For example, she hopes to launch a dialogue that will result in educating Connecticut residents of all types that it’s never acceptable to use the N-word, inside the workplace or anywhere else. “There’s a big cultural divide between the N-word on whether it should be used or not…It’s not appropriate anywhere, anytime,” said Hughes, and African American. She said that younger people tend to think the word is OK as long as it’s not used in anger. “They think it’s a term of endearment; it’s never a term of endearment,” Hughes said.
To view this content, please continue to Lexis Advance®.
Not a Lexis Advance® Subscriber? Subscribe Now
LexisNexis® is now the exclusive third party online distributor of the broad collection of current and archived versions of ALM's legal news publications. LexisNexis® customers will be able to access and use ALM's content by subscribing to the LexisNexis® services via Lexis Advance®. This includes content from the National Law Journal®, The American Lawyer®, Law Technology News®, The New York Law Journal® and Corporate Counsel®, as well as ALM's other newspapers, directories, legal treatises, published and unpublished court opinions, and other sources of legal information.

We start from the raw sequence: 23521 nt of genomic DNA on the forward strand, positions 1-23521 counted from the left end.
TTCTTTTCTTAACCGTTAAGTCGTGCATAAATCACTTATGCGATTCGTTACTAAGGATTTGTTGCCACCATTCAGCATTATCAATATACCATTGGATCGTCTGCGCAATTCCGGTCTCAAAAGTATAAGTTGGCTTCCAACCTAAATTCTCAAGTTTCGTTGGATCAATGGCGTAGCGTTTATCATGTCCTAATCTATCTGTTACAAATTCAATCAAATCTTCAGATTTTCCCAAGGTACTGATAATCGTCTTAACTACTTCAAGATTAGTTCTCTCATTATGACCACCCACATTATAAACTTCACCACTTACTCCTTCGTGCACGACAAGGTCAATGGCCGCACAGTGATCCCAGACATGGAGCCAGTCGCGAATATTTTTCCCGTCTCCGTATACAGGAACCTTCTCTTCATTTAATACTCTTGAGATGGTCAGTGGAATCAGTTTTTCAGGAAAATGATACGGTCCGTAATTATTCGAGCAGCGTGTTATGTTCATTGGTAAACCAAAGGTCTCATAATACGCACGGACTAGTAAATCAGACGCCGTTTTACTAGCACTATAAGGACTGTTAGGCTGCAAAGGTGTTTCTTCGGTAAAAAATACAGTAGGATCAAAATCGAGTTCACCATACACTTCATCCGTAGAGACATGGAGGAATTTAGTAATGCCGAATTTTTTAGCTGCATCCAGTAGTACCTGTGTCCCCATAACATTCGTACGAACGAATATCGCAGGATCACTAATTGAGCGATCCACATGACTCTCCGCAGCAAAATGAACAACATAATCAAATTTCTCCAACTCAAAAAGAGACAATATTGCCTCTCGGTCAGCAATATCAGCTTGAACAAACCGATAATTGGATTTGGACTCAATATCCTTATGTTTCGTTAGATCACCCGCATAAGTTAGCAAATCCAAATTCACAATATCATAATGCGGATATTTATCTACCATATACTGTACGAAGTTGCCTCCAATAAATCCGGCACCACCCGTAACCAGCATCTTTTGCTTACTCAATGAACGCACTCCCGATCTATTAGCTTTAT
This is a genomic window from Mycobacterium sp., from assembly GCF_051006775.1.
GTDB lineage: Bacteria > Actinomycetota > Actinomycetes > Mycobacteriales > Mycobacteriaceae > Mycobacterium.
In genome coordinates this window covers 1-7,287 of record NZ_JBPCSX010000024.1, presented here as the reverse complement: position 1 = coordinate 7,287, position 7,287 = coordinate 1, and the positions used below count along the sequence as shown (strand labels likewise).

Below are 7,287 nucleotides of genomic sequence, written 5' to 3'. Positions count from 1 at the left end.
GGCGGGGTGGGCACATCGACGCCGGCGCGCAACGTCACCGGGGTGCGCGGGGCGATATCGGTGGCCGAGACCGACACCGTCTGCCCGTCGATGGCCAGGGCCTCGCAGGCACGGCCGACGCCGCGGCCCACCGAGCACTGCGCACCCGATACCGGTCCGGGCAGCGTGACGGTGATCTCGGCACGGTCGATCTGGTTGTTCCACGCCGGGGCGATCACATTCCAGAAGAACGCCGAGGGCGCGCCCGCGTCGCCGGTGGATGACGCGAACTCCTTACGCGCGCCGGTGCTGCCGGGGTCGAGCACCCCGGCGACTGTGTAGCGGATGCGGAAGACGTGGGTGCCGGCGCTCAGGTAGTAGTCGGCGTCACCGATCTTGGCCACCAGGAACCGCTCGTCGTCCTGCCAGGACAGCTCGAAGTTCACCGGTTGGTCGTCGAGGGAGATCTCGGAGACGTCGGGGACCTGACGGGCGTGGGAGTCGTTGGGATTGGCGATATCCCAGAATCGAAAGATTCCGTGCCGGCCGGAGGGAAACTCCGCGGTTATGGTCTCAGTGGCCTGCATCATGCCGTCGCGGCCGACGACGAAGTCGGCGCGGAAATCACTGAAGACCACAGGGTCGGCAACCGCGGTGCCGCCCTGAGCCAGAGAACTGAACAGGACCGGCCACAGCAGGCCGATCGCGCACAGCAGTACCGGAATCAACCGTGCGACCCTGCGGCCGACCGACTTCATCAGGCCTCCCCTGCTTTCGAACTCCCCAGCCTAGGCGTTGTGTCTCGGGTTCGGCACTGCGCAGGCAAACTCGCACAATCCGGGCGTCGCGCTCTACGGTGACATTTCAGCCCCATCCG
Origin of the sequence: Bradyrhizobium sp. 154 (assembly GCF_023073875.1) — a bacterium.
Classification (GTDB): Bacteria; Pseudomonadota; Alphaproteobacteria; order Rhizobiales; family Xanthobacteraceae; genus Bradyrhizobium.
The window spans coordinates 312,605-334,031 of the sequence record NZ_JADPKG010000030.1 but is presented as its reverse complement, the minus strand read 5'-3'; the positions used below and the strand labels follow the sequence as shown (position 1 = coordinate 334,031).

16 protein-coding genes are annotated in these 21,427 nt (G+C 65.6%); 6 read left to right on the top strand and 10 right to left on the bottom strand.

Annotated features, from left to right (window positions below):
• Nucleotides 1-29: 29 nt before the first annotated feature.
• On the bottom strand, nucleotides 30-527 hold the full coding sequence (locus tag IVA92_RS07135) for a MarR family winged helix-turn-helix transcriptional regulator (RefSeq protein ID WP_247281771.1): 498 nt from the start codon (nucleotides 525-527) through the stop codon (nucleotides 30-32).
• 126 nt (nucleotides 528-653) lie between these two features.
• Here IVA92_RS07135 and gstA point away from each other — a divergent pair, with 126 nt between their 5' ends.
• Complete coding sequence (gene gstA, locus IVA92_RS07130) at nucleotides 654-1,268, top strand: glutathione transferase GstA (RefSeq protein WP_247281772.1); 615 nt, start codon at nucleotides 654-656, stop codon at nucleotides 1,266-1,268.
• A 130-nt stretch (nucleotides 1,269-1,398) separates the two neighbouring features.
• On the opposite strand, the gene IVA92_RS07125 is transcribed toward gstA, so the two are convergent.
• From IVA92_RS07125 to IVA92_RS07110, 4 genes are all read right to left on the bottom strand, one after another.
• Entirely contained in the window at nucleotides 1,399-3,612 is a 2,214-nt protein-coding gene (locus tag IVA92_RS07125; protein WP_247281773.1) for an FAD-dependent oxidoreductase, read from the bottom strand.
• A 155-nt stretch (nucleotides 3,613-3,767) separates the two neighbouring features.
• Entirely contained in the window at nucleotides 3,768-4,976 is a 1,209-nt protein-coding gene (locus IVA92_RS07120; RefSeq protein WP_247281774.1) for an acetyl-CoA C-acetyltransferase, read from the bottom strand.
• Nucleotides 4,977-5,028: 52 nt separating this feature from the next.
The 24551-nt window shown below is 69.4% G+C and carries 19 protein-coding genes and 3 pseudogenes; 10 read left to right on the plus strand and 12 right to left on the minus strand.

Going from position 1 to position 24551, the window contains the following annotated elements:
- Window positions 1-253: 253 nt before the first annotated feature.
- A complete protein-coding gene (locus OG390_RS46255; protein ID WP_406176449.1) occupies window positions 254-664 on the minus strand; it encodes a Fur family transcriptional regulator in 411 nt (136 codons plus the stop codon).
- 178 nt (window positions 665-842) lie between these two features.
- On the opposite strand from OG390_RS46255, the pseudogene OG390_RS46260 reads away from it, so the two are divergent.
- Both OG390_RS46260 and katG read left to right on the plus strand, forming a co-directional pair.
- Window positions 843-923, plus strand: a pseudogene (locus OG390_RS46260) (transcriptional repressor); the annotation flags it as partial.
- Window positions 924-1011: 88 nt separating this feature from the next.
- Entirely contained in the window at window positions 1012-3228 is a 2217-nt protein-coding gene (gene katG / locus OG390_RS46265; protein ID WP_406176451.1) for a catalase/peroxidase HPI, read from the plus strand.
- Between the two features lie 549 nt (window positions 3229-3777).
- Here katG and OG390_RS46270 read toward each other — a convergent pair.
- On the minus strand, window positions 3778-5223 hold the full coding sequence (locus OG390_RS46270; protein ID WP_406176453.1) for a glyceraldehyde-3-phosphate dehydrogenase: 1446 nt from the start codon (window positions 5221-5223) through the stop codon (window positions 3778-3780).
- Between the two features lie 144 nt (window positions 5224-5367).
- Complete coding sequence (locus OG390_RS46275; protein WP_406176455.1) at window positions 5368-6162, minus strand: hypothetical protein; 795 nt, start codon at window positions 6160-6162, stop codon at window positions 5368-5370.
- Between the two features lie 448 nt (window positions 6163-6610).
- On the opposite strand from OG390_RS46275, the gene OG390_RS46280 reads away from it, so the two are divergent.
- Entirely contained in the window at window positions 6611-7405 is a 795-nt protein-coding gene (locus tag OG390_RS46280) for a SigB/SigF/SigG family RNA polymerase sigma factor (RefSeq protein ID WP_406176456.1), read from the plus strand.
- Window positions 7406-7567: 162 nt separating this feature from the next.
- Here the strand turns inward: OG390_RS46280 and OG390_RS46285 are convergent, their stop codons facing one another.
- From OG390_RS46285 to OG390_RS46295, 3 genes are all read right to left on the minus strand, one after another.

ALM's content plays a significant role in your work and research, and now through this alliance LexisNexis® will bring you access to an even more comprehensive collection of legal content.
For questions call 1-877-256-2472 or contact us at firstname.lastname@example.org